30. Wilson SA, Becker LA, Tinker RH. Fifteen-month follow-up of eye movement desensitization and reprocessing (EMDR) treatment of posttraumatic stress disorder and psychological trauma, Journal of Consulting and Clinical Psychology. 1997; 65(6): 1047-1056.
  31. Marcus SV, Marquis P, Sakai C. Controlled study of treatment of PTSD using EMDR in an HMO setting. Psychotherapy. 1997; 34 (3): 307-315.
  32. Marcus SV, Marquis P, Sakai C. Three and six months follow-up of EMDR treatment of PTSD in an HMO setting, International Journal of stress Management. 2004; 11(3): 195-208.
  33. De Jongh A, Ernst R, Marques L. The impact of eye movements and tones on disturbing memories involving PTSD and other mental disorders. J Behav Ther Exp Psychiatry. 2013; 44(4): 477–83 [Epub 2013 Jul 13].
  34. van der Kolk BA, Spinazzola J, Blaustein ME, et al. A randomized clinical trial of EMDR, fluoxetine and pill placebo in the treatment of PTSD : treatment effect and long-term maintenance. J Clin Psychiatry. 2007; 68: 37–46.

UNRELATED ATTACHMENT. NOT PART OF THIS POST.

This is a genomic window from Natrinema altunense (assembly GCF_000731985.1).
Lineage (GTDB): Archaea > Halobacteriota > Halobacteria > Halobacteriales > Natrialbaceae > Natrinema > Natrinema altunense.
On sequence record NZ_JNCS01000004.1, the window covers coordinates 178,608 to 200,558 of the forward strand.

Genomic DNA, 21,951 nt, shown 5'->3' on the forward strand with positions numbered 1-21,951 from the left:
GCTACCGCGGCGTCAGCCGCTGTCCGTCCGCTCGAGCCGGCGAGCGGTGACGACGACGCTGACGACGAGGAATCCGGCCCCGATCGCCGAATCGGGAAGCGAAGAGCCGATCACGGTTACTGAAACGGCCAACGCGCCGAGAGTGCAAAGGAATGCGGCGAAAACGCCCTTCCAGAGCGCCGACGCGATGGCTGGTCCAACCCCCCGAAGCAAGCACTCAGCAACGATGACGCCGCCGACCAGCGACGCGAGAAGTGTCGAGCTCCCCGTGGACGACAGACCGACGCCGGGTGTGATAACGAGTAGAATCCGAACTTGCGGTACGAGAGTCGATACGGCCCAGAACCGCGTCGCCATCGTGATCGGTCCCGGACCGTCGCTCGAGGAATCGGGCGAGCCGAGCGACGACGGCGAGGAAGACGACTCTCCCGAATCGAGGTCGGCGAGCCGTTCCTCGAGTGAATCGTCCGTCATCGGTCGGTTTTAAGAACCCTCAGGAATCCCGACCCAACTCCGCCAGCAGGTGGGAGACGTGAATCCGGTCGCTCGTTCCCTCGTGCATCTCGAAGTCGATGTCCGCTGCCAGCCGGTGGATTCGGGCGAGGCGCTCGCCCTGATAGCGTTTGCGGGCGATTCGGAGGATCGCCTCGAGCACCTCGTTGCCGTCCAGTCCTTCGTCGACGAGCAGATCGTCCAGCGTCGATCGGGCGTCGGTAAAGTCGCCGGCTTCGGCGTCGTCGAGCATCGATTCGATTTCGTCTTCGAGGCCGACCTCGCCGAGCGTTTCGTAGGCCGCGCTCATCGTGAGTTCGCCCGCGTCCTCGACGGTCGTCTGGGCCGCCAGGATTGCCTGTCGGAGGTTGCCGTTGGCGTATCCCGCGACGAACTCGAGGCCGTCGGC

35. Acarturk C, Konuk E, Cetinkaya M, et al. The efficacy of EMDR for post- traumatic stress disorder and depression among Syrian refugees : results of a randomized ontrolled trial. Psychol Med. 2016 Sep ; 46(12): 2583-93. doi : 10.1017/S0033291716001070. Epub 2016 Jun 29.
  36. Schubert SJ, Le CW, de Araujo G, et al. The effectiveness of EMDR Therapy to treat symptoms following trauma in Timor Leste. J Trauma Stress. 2016 Apr; 29(2): 141-8. doi : 10.1002/jts.22084. Epub 2016 Mar 2.